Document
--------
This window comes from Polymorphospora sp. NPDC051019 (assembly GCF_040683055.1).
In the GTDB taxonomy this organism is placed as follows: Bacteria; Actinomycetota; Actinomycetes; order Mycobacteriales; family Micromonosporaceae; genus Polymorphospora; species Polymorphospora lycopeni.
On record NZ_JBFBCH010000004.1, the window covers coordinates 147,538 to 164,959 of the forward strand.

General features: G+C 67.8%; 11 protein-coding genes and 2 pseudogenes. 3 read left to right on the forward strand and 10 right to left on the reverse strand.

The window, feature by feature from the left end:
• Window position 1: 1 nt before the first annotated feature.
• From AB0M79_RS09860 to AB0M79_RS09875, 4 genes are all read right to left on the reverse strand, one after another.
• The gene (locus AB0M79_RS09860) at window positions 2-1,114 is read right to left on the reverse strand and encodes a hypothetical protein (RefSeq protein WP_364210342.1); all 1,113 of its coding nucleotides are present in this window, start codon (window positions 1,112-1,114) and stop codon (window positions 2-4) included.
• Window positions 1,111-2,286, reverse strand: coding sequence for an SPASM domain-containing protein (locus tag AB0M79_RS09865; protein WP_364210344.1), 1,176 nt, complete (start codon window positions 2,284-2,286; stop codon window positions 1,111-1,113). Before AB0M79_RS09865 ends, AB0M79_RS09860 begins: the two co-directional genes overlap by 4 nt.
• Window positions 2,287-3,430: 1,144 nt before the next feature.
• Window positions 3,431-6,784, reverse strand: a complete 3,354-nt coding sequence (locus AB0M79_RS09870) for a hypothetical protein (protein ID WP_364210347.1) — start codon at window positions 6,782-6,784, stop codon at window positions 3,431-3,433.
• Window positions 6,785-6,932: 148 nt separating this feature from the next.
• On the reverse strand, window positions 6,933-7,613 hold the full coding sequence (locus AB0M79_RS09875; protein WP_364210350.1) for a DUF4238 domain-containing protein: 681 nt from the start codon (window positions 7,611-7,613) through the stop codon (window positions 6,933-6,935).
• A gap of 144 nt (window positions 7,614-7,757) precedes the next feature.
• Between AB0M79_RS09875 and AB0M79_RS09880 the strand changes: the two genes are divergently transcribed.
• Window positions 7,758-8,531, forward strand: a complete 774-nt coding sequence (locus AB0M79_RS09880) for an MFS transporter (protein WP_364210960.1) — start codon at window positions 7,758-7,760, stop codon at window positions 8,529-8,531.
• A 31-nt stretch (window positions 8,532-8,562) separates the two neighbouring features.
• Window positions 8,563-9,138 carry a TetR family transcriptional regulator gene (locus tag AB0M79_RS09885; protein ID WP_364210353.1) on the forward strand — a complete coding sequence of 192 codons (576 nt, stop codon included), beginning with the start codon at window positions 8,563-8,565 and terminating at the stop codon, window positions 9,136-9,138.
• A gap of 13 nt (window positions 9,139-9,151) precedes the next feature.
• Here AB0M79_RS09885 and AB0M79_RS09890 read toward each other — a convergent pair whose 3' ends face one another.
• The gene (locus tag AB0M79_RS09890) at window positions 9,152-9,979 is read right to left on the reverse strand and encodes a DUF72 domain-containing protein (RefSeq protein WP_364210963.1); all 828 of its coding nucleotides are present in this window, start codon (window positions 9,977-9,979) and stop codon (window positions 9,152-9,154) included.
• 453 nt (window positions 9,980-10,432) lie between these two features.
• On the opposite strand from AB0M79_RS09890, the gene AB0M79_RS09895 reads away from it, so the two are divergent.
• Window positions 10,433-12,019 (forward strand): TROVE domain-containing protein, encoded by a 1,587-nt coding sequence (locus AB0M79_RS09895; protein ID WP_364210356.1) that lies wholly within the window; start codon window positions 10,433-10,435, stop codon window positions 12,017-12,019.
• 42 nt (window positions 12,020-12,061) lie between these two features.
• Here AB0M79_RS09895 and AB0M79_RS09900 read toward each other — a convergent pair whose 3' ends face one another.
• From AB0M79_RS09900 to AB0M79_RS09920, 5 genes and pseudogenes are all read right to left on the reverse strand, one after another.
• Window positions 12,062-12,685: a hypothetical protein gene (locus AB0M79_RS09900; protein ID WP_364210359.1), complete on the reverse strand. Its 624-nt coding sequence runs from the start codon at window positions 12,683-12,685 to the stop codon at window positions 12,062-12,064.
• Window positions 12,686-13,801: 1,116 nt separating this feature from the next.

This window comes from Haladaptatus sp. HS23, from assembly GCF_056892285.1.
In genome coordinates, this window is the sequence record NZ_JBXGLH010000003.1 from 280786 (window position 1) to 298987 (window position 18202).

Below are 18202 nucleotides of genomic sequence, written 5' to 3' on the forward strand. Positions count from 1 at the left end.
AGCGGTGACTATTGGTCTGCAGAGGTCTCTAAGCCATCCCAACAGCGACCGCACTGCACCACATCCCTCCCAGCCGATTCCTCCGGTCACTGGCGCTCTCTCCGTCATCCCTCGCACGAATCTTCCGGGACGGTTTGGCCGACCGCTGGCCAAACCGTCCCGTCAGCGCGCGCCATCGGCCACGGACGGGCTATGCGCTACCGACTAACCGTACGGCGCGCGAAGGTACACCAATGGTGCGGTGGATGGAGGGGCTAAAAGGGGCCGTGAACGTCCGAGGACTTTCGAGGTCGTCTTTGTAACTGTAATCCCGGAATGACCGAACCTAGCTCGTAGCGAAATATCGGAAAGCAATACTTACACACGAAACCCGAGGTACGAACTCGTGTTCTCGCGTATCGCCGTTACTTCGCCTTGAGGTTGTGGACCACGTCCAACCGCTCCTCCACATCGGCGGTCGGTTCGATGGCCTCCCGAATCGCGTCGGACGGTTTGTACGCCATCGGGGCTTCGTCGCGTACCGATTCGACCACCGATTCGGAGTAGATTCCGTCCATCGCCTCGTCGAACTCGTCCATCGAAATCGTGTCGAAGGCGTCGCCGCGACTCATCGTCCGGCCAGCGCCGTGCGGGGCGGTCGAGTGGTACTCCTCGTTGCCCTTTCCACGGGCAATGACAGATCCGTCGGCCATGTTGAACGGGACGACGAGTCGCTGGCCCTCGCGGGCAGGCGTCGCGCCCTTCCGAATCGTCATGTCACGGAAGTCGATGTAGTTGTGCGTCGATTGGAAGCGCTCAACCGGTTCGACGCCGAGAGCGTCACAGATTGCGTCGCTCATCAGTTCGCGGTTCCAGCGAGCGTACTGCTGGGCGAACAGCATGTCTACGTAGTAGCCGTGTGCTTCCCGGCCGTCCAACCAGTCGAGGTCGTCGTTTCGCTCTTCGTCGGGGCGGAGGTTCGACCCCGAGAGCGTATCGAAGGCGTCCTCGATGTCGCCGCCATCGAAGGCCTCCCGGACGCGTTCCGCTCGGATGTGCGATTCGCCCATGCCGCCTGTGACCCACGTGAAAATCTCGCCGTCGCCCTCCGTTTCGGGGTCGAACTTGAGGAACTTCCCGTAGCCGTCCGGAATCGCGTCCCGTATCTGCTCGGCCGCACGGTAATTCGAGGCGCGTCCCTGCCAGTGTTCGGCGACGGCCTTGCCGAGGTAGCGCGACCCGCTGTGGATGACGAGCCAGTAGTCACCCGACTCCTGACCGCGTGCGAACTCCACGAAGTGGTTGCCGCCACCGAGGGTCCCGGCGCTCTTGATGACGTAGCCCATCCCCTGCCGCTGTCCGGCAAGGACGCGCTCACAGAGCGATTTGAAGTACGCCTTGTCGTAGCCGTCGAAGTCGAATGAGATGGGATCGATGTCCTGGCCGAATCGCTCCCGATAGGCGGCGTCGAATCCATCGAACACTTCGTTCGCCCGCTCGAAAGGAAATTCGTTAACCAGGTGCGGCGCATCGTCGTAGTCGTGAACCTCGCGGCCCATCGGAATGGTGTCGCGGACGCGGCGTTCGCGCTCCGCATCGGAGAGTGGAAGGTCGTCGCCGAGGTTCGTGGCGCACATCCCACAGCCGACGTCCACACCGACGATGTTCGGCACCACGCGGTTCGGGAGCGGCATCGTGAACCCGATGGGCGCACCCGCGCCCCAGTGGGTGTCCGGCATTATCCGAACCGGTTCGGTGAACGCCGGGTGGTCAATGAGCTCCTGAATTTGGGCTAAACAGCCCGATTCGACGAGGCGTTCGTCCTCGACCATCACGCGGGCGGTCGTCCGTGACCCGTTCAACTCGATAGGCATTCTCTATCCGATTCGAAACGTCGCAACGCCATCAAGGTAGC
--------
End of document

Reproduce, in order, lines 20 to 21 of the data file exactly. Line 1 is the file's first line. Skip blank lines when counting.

• Here AB0M79_RS09885 and AB0M79_RS09890 read toward each other — a convergent pair whose 3' ends face one another.
• The gene (locus tag AB0M79_RS09890) at window positions 9,152-9,979 is read right to left on the reverse strand and encodes a DUF72 domain-containing protein (RefSeq protein WP_364210963.1); all 828 of its coding nucleotides are present in this window, start codon (window positions 9,977-9,979) and stop codon (window positions 9,152-9,154) included.